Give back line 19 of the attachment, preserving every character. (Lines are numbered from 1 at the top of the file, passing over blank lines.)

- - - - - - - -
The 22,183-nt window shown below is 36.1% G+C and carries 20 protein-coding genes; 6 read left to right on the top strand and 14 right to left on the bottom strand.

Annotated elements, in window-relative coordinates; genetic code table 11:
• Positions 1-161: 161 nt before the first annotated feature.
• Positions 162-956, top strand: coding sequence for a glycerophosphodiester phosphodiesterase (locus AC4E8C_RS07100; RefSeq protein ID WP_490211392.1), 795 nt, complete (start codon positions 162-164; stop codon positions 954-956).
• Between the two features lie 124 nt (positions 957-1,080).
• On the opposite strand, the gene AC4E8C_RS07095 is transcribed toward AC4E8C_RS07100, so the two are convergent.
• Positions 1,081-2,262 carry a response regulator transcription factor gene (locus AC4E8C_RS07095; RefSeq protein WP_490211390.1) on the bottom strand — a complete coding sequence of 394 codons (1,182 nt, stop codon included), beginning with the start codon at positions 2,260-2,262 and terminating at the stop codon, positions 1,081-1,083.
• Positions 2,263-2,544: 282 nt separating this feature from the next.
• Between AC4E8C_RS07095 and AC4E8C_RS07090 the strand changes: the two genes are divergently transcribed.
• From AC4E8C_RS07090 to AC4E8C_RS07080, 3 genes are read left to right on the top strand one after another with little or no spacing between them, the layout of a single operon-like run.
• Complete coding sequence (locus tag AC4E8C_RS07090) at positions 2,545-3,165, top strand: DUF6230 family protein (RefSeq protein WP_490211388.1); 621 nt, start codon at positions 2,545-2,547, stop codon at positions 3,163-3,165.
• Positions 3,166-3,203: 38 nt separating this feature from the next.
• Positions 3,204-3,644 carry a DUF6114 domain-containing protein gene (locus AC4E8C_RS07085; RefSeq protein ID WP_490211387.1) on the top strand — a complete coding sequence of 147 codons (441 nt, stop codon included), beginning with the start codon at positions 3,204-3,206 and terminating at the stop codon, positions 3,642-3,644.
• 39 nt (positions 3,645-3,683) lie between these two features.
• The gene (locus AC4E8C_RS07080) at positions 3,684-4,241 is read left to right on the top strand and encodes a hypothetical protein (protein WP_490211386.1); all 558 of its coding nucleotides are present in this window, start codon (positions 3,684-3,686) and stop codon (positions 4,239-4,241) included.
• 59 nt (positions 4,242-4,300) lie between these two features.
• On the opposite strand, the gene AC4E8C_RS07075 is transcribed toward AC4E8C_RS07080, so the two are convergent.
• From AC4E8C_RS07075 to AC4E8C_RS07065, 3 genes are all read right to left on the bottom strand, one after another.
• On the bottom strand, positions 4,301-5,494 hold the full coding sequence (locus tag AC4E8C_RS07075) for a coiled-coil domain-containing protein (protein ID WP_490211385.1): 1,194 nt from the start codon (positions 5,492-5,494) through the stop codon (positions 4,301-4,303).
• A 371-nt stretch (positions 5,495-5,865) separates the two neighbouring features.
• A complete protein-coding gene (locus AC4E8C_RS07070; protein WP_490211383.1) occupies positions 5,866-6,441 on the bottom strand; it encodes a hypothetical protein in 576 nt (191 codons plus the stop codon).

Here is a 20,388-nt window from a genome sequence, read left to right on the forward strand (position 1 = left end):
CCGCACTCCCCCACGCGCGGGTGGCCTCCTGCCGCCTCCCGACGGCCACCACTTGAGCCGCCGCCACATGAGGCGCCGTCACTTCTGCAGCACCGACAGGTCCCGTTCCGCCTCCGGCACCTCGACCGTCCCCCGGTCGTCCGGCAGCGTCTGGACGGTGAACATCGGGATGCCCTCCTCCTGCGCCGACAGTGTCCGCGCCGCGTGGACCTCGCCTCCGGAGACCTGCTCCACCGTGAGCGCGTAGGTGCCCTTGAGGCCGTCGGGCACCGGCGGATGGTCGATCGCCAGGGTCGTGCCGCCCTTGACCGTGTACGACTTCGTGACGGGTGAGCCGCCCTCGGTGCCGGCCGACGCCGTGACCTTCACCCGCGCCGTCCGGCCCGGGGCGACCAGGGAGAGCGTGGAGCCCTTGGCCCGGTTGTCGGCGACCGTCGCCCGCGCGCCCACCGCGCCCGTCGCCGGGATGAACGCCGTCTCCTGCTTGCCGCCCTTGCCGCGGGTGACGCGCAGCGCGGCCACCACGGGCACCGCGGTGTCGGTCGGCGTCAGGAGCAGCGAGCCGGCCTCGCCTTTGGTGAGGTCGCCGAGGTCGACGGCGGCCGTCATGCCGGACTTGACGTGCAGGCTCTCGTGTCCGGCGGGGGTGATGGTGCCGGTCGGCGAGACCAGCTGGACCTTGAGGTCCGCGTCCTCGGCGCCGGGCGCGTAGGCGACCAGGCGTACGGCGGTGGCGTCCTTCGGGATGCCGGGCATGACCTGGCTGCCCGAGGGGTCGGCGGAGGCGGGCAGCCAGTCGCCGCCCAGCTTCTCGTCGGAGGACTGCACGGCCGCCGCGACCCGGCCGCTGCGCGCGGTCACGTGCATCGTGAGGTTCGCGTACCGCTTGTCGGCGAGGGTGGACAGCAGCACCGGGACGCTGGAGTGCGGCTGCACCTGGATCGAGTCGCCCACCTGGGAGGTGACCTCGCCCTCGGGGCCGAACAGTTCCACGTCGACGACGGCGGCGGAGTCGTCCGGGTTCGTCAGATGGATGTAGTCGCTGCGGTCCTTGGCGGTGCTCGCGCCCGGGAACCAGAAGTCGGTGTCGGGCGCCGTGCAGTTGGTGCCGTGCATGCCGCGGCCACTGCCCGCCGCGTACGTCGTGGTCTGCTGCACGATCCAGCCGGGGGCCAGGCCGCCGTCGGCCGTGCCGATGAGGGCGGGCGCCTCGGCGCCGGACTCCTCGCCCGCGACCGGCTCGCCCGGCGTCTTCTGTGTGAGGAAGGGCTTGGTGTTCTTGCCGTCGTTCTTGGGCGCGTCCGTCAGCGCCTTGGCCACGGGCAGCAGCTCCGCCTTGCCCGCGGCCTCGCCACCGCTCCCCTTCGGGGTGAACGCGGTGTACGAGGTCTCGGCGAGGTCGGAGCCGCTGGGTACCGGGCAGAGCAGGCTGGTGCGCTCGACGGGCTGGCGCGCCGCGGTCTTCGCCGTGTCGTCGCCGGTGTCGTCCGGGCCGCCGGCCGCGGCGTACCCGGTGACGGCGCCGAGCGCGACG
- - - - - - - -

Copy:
• On the bottom strand, positions 4,301-5,494 hold the full coding sequence (locus tag AC4E8C_RS07075) for a coiled-coil domain-containing protein (protein ID WP_490211385.1): 1,194 nt from the start codon (positions 5,492-5,494) through the stop codon (positions 4,301-4,303).